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Letter from Flat Holm

23 Jun 2024 7 minute read
Exiting Cardiff Bay through the locks, with Flat Holm and Steep Holm islands in the distance, image by Warren Kovach

Warren Kovach

It was literally a white-knuckle ride. When I booked the boat to Flat Holm Island, I hadn’t realised it would be by a fast RIB powerboat, rather than a more sedate tour boat that usually brings me to Welsh islands.

After we passed through the Cardiff Bay barrage locks the boat sped up and I tightly gripped the bar in front of me.

We bounced through the waves, the sea spray leaving the taste of the Bristol Channel in my mouth. But we soon arrived at the landing stage, thrilled and ready to explore the island.

My main goal in visiting Flat Holm (Ynys Echni) was to see and photograph the magnificent lighthouse, to tick off another one in my tour of the lights that dot the coast of Wales.

But Flat Holm has so much more to offer: wildlife, medieval history, military defence structures and Victorian public health measures.

Approaching Flat Holm Island, image by Warren Kovach


We were met at the top of the landing stage by Simon, the new warden for Flat Holm.

He laid out the ground rules of the island (stick to the paths as much as possible, watch out for rabbit holes, be back in time for the return boat) and collected the landing fee that goes towards upkeep of the island.

He then handed over to the tour guide Cath, from the Flat Holm Society, who had come over on the boat with us and declared the journey just 4 out of 10 in terms of roughness.

She and her booming voice were going to show us around the sights of the island.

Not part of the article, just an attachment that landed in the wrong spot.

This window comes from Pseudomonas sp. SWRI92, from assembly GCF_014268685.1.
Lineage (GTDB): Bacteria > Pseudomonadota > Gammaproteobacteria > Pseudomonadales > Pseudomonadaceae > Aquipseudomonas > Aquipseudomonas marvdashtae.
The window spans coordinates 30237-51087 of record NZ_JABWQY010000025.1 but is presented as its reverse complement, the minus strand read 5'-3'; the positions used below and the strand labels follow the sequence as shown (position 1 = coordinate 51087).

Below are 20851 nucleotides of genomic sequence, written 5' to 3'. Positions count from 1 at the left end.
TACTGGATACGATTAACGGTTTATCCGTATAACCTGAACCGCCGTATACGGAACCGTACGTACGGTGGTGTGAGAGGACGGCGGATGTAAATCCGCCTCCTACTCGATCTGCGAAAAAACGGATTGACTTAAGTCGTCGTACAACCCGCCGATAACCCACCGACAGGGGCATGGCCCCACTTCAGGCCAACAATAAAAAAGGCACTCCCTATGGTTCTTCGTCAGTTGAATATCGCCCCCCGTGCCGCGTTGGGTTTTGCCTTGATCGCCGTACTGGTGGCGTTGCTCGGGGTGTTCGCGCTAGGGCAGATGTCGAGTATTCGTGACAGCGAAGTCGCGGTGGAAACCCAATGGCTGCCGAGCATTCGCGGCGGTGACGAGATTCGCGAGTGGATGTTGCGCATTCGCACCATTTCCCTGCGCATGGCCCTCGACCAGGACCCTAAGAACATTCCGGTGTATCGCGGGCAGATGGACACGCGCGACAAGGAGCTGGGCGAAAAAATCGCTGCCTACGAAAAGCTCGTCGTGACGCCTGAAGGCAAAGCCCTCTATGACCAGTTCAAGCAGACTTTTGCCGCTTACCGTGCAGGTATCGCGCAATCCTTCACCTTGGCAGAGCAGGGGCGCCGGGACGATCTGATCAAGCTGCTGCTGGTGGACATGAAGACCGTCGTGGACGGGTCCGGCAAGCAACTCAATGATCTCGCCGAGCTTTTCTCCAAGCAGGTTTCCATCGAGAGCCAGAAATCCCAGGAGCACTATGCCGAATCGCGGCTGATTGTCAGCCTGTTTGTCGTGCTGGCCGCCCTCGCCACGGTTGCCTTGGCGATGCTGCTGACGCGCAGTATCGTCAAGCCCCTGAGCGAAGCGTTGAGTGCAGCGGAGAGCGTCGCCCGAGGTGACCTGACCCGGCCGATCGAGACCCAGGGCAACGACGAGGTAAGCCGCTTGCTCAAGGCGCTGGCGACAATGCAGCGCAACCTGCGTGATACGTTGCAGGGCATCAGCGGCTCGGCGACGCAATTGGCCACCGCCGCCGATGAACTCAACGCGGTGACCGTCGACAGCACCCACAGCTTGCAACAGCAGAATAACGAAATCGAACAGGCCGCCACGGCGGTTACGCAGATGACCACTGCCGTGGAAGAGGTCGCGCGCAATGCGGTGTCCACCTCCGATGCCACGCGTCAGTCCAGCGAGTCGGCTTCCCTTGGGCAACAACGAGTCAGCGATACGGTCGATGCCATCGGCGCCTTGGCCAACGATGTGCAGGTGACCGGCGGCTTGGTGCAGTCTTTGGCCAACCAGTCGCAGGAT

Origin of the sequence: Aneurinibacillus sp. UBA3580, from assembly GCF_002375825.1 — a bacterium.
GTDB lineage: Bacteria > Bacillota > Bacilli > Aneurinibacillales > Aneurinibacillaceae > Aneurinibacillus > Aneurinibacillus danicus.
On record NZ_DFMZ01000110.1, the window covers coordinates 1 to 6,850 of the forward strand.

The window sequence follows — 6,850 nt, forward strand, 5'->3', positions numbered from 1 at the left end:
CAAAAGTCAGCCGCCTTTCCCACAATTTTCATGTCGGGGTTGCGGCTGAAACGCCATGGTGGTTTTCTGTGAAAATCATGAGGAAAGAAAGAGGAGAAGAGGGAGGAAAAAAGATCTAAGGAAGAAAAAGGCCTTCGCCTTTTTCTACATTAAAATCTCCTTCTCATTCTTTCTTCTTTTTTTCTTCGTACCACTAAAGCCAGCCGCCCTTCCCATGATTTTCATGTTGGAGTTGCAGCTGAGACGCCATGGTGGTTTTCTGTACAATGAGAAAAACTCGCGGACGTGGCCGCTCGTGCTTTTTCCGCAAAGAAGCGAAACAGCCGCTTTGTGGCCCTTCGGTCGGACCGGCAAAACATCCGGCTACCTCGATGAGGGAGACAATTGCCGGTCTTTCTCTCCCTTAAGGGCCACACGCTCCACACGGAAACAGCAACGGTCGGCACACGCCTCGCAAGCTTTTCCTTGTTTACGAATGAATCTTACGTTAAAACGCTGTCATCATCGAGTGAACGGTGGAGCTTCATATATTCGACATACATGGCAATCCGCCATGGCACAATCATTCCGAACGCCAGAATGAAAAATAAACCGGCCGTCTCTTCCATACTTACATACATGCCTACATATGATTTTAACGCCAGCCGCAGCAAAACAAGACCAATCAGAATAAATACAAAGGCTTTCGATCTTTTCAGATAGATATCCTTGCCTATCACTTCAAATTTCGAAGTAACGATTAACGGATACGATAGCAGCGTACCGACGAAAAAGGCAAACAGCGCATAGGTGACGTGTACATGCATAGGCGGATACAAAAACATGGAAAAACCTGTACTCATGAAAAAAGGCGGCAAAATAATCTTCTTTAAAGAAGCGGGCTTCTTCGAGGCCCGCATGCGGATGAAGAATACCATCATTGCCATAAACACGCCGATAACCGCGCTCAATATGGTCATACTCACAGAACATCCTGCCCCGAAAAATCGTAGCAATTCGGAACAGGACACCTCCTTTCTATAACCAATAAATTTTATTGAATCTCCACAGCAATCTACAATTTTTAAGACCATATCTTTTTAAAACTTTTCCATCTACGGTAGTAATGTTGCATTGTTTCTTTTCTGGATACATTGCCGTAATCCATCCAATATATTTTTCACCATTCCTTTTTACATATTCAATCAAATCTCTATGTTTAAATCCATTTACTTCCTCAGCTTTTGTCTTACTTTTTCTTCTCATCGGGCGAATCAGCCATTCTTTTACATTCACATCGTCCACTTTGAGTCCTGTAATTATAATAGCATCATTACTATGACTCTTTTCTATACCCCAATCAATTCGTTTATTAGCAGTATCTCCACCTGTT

Gull territory

First, though, we had to become accustomed to the aerial attacks. The island is home to thousands of nesting gulls, mainly lesser black-backed.

There were clutches of eggs and scurrying spotted chicks everywhere we looked.

Some of the parents were swooping low over our heads as we walked down the path, warning us away from their families.

I felt lucky to escape with just a small spot of bird poo on my trousers; the state of the warden’s jacket showed they can be much more thorough in using that as a deterrent.

The gull-guarded path to the lighthouse, image by Warren Kovach


The first stop was the lighthouse. Flat Holm is a low-lying island in the Bristol Channel, right in the middle of the shipping lanes going into Bristol and the Severn Estuary. As a result, it presents a hazard to passing ships.

For many years the construction of a lighthouse was discussed by ship owners and the Society of Merchant Venturers of Bristol.

The loss of 60 soldiers in a shipwreck nearby in 1736 finally prompted the building of a tower with a coal brazier on top.

It was first lit in 1738. In 1819 Trinity House (the lighthouse authority for England and Wales) took over running the lighthouse from its private owners and rebuilt the top of the tower, installing a brighter oil lamp to replace the coal.

In 1988 the lighthouse was automated, so that keepers no longer needed to live on the island, and in 1997 it was converted to solar-powered electricity.

The island was occupied long before the lighthouse keepers arrived. There is evidence of Bronze Age occupation (900 to 700 BC) in a bronze axe head found in the 1980s.

It was a religious retreat in the early Christian days, starting with St Cadoc in the 6th century AD, and there are traces of occupation and farming in the centuries since, at one point being used as a dairy farm for the monks at St Augustine’s Abbey in Bristol.